Both of the new abortion bans make exceptions for emergency scenarios and for cases of rape or incest. 

Those found violating the chemical abortions ban can face up to six months in jail and up to $9,000 in fines. The broader abortion ban comes with much steeper penalties of up to five years in prison and $20,000 in fines.


The amended complaint includes most of the same arguments as the original filing, including that abortion qualifies as a form of health care under the Wyoming Constitution.

In her decision last week, Owens referenced a portion of the Wyoming Constitution that promises “health care” autonomy to state residents.  

“Wyomingites voted into law that they have a fundamental right to make their own health care decisions,” says Owens in her ruling. “The Legislature cannot make an end run, essentially, around providing a (new) Constitutional amendment. The court needs to further inquire if abortion is health care.”  

The plaintiffs have argued that the right to health care provided to Wyoming residents in a 2012 amendment to the state Constitution makes both bans an “unconstitutional intrusion to Wyomingites’ privacy and constitutional rights.” 

Last summer, Owens agreed with this point.

The plaintiffs say these rights include:

• Religious freedom.

• To make health care decisions.

• To determine family composition.

• Equal protection.

But Is It Health Care?

In its passage of HB 152, the Legislature determined that abortion is not considered health care.

The state is a defendant in the case, represented by the Wyoming Attorney General’s office.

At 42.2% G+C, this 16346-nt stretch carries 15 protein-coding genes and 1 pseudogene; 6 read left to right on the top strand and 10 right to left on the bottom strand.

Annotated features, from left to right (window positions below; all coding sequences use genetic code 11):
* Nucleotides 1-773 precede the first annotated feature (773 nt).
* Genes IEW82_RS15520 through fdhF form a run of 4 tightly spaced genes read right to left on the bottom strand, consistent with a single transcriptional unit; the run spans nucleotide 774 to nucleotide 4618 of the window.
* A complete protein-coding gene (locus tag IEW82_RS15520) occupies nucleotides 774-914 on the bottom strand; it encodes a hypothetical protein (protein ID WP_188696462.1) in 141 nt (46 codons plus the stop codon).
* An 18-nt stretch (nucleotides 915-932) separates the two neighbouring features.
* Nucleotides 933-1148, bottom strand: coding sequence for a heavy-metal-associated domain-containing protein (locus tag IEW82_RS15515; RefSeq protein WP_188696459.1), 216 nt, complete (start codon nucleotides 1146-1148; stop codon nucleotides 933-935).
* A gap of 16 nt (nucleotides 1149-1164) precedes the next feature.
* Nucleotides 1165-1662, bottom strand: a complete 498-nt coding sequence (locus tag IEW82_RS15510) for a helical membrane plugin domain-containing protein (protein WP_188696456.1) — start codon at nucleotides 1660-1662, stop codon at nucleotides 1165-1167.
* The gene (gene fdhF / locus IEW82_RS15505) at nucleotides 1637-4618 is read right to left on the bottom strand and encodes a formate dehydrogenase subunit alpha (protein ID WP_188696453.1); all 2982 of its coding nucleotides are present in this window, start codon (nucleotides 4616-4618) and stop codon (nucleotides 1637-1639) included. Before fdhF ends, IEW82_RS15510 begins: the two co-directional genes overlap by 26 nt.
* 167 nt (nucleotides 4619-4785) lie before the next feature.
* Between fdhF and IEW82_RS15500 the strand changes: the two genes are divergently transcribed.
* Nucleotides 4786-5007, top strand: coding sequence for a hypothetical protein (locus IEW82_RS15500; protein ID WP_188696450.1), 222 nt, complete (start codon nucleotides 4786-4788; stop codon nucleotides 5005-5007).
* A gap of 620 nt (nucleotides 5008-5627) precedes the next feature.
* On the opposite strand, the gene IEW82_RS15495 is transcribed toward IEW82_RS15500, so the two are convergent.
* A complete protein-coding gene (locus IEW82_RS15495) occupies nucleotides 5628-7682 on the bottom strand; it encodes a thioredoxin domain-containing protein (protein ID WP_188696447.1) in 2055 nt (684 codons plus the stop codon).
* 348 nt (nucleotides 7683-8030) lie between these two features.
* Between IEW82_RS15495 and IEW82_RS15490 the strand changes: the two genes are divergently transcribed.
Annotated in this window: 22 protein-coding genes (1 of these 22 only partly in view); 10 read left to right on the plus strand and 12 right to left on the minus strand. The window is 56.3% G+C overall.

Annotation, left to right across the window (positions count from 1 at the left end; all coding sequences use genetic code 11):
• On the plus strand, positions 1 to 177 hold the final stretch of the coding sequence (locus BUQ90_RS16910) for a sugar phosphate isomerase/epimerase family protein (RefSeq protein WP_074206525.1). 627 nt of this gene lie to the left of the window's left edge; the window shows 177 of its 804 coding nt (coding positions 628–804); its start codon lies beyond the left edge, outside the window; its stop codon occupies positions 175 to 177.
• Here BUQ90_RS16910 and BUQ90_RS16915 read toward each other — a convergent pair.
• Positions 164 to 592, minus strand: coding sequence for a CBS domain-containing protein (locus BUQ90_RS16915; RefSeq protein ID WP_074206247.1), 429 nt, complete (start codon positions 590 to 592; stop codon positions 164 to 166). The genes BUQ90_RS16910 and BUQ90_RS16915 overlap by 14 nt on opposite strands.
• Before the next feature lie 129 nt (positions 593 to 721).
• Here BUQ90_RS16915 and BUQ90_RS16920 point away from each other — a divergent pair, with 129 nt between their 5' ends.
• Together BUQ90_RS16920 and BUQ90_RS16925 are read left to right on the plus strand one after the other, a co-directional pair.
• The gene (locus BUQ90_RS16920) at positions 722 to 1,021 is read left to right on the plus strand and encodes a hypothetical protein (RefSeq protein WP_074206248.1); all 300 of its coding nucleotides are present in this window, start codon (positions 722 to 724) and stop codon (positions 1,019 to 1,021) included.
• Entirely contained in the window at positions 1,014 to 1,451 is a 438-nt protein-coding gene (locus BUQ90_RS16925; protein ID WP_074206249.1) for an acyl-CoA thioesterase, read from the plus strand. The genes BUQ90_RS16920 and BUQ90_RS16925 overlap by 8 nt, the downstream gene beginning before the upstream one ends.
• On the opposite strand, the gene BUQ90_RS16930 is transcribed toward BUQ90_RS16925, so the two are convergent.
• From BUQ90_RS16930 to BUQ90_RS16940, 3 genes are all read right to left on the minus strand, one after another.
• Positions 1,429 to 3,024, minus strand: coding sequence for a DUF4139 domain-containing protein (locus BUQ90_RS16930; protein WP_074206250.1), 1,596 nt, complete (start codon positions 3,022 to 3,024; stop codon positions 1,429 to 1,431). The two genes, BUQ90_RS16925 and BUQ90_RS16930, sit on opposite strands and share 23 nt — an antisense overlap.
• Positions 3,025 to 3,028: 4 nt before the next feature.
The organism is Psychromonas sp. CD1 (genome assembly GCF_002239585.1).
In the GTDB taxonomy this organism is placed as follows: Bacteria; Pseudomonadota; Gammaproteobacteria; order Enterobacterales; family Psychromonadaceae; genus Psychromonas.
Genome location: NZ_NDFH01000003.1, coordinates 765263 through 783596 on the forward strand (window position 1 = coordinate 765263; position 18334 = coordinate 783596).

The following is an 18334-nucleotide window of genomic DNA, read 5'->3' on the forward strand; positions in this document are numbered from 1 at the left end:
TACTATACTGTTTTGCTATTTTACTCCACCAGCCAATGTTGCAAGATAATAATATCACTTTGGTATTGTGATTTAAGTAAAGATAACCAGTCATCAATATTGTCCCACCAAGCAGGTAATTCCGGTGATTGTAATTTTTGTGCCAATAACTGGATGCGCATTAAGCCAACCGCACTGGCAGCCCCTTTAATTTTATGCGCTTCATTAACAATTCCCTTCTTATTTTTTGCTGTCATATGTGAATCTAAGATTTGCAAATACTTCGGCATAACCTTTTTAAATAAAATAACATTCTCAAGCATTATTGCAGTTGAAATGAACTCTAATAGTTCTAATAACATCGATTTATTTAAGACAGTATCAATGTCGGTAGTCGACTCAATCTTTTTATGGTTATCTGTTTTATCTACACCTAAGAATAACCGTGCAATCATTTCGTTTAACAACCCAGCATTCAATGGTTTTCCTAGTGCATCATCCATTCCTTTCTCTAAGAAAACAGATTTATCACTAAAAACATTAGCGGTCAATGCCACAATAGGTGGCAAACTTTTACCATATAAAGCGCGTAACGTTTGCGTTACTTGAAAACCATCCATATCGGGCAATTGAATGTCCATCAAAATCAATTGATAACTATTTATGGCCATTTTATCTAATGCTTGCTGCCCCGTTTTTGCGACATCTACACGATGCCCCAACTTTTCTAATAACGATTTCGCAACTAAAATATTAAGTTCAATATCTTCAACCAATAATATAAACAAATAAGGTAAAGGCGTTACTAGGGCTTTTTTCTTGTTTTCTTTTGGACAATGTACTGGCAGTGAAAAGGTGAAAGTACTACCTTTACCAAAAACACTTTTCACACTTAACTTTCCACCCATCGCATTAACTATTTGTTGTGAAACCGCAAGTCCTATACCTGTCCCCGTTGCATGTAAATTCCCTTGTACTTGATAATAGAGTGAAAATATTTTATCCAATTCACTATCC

During the hearing on HB 152 last week, Deputy Attorney General Jay Jerde argued the plaintiffs have no proof the law is an impermissible religious coercion because Wyoming had outlawed abortion from the point of conception before the 1973 U.S. Supreme Court Roe vs. Wade decision legalizing the right to abortion nationwide.  

In 2022, Wyoming enacted a law known as the “trigger ban” that curtailed nearly all abortions after the U.S. Supreme Court overturned Roe vs. Wade last June. Owens temporarily blocked that law, which she was still studying when the Legislature released HB 152 as a more focused version of the original trigger ban.  

Even though he let the bill pass into law without his signature, Gordon said he wishes the Legislature would ask Wyomingites whether they feel abortion is health care by advancing a proposed constitutional amendment to voters.  

A 2022 University of Wyoming poll found that 35% of residents say abortion should be a personal choice, while another 19% say abortion should be allowed in other situations. A total of 36% say abortion should only be allowed in extreme cases and 7% say there is no situation where an abortion should be allowed. 

Both the abortion bans drew national and worldwide attention in recent weeks, with U.S. Vice President Kamala Harris and the inventor of the abortion pill weighing in against them.

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Leo Wolfson

Politics and Government Reporter